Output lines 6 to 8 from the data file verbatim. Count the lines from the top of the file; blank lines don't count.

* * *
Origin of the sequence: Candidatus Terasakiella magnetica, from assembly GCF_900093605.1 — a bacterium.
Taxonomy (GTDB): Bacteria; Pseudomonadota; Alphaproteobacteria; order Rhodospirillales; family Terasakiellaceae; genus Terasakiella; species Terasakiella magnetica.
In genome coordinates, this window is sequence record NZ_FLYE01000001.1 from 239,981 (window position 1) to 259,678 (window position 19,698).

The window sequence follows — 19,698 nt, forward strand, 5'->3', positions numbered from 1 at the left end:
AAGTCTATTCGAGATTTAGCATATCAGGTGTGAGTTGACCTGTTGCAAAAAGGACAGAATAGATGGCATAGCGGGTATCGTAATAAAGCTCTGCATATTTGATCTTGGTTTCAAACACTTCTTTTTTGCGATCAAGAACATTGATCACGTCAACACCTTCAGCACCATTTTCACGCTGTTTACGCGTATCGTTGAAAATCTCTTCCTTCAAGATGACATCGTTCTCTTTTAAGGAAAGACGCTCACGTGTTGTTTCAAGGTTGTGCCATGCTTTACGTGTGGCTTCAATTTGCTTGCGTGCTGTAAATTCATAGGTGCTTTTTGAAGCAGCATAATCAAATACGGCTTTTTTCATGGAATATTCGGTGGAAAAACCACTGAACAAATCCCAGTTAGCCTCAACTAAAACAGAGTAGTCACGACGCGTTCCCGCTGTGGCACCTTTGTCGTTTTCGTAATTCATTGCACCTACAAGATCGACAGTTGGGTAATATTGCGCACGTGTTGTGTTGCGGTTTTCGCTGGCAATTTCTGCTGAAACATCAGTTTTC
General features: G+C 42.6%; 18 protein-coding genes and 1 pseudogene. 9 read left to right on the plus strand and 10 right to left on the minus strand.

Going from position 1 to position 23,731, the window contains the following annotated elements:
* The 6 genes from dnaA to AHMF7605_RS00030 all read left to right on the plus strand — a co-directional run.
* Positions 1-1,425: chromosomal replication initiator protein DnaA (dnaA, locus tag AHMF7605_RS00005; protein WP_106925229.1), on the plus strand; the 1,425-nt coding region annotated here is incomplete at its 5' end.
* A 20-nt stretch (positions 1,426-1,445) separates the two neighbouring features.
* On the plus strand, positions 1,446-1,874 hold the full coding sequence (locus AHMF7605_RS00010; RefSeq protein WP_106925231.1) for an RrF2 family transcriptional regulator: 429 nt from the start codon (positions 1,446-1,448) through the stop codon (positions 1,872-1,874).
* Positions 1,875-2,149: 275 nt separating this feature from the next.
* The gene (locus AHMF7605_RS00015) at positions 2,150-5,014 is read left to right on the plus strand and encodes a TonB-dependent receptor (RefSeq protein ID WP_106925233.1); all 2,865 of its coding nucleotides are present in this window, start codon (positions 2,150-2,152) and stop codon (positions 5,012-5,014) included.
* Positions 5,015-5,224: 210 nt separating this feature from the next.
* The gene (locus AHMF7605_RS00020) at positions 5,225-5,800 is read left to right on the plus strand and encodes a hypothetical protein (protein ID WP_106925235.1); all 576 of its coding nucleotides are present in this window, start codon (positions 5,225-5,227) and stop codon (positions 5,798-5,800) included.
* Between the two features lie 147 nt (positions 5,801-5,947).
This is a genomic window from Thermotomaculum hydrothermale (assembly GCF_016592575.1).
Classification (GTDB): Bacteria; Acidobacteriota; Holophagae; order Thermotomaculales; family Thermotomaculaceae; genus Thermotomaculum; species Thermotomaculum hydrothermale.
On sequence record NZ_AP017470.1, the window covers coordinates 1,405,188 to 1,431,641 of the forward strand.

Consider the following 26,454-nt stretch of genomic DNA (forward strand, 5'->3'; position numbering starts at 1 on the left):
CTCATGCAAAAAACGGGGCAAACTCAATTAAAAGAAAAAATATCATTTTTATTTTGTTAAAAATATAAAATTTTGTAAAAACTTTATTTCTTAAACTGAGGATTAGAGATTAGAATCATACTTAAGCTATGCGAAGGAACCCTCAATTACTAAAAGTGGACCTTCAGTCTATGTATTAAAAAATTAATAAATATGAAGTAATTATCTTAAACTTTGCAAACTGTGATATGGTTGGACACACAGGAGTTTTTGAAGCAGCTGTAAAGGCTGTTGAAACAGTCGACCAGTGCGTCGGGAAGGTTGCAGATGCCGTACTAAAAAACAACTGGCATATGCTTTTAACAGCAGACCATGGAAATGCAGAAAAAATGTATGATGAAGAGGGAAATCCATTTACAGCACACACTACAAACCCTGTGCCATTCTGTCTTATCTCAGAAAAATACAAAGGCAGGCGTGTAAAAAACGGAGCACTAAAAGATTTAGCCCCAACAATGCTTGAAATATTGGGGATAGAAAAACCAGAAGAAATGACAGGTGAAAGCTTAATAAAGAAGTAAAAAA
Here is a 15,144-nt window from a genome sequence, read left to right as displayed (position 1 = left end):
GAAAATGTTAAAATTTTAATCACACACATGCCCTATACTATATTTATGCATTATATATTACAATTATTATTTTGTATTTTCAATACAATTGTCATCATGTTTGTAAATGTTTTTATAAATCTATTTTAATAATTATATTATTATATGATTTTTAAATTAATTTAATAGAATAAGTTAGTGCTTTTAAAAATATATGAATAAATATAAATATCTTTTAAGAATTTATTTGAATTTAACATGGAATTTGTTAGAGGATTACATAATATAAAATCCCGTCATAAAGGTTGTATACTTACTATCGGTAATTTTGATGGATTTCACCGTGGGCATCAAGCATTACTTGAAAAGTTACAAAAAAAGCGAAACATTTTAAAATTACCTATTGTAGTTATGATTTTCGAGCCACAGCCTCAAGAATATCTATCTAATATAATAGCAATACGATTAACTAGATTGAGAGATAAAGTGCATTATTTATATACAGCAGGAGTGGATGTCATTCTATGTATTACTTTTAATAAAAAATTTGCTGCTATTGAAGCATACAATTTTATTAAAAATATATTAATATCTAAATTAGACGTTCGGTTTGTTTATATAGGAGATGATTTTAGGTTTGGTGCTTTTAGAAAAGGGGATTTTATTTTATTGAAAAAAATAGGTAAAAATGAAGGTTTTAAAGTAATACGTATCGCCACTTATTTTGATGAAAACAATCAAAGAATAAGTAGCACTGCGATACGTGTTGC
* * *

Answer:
General features: G+C 42.6%; 18 protein-coding genes and 1 pseudogene. 9 read left to right on the plus strand and 10 right to left on the minus strand.

Going from position 1 to position 23,731, the window contains the following annotated elements:
* The 6 genes from dnaA to AHMF7605_RS00030 all read left to right on the plus strand — a co-directional run.